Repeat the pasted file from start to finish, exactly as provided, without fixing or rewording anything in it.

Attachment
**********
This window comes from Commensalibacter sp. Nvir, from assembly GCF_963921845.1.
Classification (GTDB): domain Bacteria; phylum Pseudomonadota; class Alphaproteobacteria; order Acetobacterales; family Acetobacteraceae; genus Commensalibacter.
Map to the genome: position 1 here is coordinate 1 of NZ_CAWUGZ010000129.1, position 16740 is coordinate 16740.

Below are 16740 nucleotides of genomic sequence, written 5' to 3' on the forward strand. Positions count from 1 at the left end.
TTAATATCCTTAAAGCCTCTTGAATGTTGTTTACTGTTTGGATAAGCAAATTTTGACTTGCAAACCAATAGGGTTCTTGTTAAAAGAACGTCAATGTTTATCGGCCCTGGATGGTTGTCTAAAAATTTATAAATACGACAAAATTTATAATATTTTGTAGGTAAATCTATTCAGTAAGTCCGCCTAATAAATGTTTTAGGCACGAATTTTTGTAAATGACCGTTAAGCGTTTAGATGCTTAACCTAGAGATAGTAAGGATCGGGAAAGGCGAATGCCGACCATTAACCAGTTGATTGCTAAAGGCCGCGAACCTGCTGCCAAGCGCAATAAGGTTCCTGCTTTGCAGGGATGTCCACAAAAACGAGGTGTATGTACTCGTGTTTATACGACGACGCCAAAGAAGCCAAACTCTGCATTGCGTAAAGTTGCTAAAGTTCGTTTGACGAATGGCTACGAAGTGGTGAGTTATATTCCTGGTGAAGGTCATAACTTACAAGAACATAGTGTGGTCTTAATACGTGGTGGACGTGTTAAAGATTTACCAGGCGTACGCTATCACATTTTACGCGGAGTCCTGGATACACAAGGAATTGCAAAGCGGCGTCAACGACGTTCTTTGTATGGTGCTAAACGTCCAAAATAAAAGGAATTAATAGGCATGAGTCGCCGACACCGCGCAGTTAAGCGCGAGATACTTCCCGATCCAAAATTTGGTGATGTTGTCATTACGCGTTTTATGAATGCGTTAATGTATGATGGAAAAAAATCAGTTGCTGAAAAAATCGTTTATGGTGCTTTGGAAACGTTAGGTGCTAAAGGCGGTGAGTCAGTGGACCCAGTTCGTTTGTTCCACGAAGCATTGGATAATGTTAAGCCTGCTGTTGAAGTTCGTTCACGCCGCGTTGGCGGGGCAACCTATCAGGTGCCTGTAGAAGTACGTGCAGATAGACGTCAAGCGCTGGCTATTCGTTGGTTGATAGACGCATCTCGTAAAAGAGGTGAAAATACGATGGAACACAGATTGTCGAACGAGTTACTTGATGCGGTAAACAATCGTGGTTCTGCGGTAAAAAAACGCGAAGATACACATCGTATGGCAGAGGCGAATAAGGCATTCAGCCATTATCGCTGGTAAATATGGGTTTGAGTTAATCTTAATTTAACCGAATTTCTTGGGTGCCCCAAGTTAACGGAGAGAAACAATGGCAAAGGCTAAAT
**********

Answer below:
This window comes from Commensalibacter sp. Nvir, from assembly GCF_963921845.1.
Classification (GTDB): domain Bacteria; phylum Pseudomonadota; class Alphaproteobacteria; order Acetobacterales; family Acetobacteraceae; genus Commensalibacter.
Map to the genome: position 1 here is coordinate 1 of NZ_CAWUGZ010000129.1, position 16740 is coordinate 16740.

Below are 16740 nucleotides of genomic sequence, written 5' to 3' on the forward strand. Positions count from 1 at the left end.
TTAATATCCTTAAAGCCTCTTGAATGTTGTTTACTGTTTGGATAAGCAAATTTTGACTTGCAAACCAATAGGGTTCTTGTTAAAAGAACGTCAATGTTTATCGGCCCTGGATGGTTGTCTAAAAATTTATAAATACGACAAAATTTATAATATTTTGTAGGTAAATCTATTCAGTAAGTCCGCCTAATAAATGTTTTAGGCACGAATTTTTGTAAATGACCGTTAAGCGTTTAGATGCTTAACCTAGAGATAGTAAGGATCGGGAAAGGCGAATGCCGACCATTAACCAGTTGATTGCTAAAGGCCGCGAACCTGCTGCCAAGCGCAATAAGGTTCCTGCTTTGCAGGGATGTCCACAAAAACGAGGTGTATGTACTCGTGTTTATACGACGACGCCAAAGAAGCCAAACTCTGCATTGCGTAAAGTTGCTAAAGTTCGTTTGACGAATGGCTACGAAGTGGTGAGTTATATTCCTGGTGAAGGTCATAACTTACAAGAACATAGTGTGGTCTTAATACGTGGTGGACGTGTTAAAGATTTACCAGGCGTACGCTATCACATTTTACGCGGAGTCCTGGATACACAAGGAATTGCAAAGCGGCGTCAACGACGTTCTTTGTATGGTGCTAAACGTCCAAAATAAAAGGAATTAATAGGCATGAGTCGCCGACACCGCGCAGTTAAGCGCGAGATACTTCCCGATCCAAAATTTGGTGATGTTGTCATTACGCGTTTTATGAATGCGTTAATGTATGATGGAAAAAAATCAGTTGCTGAAAAAATCGTTTATGGTGCTTTGGAAACGTTAGGTGCTAAAGGCGGTGAGTCAGTGGACCCAGTTCGTTTGTTCCACGAAGCATTGGATAATGTTAAGCCTGCTGTTGAAGTTCGTTCACGCCGCGTTGGCGGGGCAACCTATCAGGTGCCTGTAGAAGTACGTGCAGATAGACGTCAAGCGCTGGCTATTCGTTGGTTGATAGACGCATCTCGTAAAAGAGGTGAAAATACGATGGAACACAGATTGTCGAACGAGTTACTTGATGCGGTAAACAATCGTGGTTCTGCGGTAAAAAAACGCGAAGATACACATCGTATGGCAGAGGCGAATAAGGCATTCAGCCATTATCGCTGGTAAATATGGGTTTGAGTTAATCTTAATTTAACCGAATTTCTTGGGTGCCCCAAGTTAACGGAGAGAAACAATGGCAAAGGCTAAAT